Hot Peppers have been found to have been eaten in their native lands of South and Central America in 7500 BC. Hot peppers were introduced to South Asia in the 16th century by Portuguese and Spanish explorers via trade routes from South America, and India is now the largest producer of chillies in the world. In the south of India, it is customary to hang a few chillies with a lemon over the threshold of a residence to deter evil. Chillies are also used to ward off the evil eye; some chillies and other condiments such as curry leaves and ashes from the hearth are passed over a person’s head to create a shield against curses and bad spells.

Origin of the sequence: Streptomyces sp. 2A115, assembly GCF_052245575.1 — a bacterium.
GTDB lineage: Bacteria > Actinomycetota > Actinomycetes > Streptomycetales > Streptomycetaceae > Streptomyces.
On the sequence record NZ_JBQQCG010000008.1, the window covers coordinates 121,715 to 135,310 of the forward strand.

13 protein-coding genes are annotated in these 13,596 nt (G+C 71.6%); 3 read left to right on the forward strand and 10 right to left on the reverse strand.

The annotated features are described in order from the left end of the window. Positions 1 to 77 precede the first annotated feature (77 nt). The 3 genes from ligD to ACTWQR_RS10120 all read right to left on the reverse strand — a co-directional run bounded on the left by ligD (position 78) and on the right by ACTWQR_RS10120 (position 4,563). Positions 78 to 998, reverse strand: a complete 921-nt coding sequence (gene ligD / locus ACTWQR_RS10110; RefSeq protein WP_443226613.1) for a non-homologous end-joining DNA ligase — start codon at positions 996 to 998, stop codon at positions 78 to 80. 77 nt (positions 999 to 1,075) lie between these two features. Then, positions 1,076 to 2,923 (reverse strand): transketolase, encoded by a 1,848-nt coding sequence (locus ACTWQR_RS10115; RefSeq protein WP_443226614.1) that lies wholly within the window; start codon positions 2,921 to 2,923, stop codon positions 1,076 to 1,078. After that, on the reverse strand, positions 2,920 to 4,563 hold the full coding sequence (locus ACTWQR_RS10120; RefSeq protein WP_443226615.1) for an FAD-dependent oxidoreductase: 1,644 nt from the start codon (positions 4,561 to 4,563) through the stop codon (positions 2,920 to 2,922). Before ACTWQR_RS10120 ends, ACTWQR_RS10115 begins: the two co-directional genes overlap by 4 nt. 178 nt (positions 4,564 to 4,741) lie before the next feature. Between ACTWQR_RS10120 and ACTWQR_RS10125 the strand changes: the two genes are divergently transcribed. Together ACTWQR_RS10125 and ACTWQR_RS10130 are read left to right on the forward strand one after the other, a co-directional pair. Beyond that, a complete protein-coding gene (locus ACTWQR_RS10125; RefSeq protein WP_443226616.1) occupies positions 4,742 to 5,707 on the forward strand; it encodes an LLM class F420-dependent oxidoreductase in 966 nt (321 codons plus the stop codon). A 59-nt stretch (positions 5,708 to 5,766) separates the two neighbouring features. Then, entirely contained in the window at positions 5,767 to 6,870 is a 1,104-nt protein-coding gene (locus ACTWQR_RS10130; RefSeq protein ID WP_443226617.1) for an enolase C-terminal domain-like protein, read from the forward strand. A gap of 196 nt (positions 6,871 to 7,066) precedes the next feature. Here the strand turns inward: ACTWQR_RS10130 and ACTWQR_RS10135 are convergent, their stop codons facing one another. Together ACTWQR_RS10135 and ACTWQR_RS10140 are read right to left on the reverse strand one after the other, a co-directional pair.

Hot peppers contain the active ingredient Capsaicin, which is clinically proven to relieve headaches and sinus inflammation. It may also help your heart and blood pressure as well as increasing metabolic activity to promote natural weight loss. It may help prevent gastric and colon cancer and is a very effective pain reliever and can stimulate release of endorphins. It may also protect your stomach from damage from alcohol use and may kill the bacteria that causes some ulcers. Peppers contain antioxidants as well as Vitamins A, C and K. Some studies have shown that capsaicin reduces the amount of triglycerides (stored fat) in the blood cells and fat deposits in the liver.